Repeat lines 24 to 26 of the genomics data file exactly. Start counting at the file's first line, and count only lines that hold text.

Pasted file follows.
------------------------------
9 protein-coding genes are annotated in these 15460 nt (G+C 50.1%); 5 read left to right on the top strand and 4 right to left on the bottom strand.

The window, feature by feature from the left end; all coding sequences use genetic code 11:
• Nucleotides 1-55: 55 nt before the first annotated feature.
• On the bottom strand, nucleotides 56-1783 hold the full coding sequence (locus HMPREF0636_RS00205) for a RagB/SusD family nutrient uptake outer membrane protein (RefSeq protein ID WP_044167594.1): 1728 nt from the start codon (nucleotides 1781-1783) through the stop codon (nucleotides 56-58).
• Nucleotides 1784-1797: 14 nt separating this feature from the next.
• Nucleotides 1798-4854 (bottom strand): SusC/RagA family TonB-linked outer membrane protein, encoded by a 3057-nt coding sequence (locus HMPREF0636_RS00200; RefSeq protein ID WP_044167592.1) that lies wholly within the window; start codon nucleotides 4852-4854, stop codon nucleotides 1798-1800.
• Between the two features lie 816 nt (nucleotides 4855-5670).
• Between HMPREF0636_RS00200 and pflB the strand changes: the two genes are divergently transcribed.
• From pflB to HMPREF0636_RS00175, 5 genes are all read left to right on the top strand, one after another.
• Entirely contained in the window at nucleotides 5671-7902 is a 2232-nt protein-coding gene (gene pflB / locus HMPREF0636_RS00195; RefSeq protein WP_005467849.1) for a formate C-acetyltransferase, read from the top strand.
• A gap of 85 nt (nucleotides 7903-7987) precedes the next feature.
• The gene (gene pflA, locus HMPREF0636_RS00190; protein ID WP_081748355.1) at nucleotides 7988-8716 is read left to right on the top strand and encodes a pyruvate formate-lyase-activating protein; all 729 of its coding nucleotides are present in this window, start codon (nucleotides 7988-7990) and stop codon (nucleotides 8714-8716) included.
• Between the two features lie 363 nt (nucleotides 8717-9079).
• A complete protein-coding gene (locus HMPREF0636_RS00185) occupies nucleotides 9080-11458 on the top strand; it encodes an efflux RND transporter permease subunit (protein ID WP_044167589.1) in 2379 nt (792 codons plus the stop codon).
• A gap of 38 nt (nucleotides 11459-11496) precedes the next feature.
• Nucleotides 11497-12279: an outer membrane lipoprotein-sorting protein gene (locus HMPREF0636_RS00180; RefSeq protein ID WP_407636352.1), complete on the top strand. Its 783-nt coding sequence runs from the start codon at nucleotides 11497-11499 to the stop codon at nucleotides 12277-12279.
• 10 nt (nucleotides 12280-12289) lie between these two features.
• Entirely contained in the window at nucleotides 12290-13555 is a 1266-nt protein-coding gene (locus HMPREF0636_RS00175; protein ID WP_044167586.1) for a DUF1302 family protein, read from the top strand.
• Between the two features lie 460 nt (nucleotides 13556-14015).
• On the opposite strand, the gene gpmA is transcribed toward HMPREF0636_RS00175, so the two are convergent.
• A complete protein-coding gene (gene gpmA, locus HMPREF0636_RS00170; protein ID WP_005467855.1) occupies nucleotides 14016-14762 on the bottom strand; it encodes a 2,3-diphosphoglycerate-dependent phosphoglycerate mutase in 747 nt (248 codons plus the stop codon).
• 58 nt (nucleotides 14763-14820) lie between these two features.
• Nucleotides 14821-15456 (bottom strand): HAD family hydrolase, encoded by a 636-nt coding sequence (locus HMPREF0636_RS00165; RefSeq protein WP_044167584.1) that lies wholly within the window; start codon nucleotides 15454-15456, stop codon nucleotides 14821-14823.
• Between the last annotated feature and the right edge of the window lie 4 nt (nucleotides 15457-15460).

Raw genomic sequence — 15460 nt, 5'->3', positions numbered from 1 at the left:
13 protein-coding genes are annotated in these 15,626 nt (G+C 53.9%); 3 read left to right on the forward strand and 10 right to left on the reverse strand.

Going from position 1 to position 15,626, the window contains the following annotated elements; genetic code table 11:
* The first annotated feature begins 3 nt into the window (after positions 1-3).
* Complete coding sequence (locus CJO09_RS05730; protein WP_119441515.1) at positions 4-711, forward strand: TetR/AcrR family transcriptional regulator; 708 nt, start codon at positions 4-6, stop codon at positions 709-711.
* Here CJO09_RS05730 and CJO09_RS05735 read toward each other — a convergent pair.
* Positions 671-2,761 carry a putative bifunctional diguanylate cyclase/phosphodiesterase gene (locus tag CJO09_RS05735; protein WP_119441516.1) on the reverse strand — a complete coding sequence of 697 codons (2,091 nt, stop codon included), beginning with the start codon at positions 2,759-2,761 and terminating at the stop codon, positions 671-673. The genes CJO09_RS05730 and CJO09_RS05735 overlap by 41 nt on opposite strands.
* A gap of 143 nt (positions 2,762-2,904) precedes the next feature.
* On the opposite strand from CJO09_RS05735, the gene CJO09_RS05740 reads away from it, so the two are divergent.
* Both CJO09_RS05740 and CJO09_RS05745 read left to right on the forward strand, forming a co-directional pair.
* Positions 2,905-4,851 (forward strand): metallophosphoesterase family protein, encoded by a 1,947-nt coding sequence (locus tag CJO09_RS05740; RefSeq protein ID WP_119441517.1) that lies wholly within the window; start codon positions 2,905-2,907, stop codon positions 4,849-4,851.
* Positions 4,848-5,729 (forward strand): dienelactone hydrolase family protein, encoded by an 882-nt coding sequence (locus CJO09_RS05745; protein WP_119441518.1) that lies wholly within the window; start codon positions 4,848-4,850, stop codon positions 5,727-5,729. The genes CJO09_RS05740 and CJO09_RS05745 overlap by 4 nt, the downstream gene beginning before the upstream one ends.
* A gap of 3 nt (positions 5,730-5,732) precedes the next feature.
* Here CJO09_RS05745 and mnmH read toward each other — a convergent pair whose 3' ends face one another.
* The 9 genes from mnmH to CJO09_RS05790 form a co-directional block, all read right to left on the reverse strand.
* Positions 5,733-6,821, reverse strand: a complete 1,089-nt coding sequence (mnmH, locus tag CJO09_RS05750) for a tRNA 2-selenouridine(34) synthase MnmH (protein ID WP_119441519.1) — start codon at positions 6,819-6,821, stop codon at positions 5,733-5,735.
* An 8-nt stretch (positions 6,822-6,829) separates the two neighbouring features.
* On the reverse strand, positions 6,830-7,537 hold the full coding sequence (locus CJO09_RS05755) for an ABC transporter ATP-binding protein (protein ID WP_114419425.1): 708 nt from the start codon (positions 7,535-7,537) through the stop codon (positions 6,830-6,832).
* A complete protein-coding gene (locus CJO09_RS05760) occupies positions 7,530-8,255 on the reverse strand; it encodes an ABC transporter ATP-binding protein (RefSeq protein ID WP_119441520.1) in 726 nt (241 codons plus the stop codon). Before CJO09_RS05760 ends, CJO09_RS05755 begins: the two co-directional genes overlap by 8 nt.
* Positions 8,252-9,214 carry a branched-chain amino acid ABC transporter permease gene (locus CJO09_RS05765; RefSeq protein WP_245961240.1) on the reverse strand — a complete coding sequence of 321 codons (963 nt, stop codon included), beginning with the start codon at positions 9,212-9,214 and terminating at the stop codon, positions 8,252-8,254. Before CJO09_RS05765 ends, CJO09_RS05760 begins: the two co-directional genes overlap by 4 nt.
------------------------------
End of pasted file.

• Between the last annotated feature and the right edge of the window lie 4 nt (nucleotides 15457-15460).

Raw genomic sequence — 15460 nt, 5'->3', positions numbered from 1 at the left:
13 protein-coding genes are annotated in these 15,626 nt (G+C 53.9%); 3 read left to right on the forward strand and 10 right to left on the reverse strand.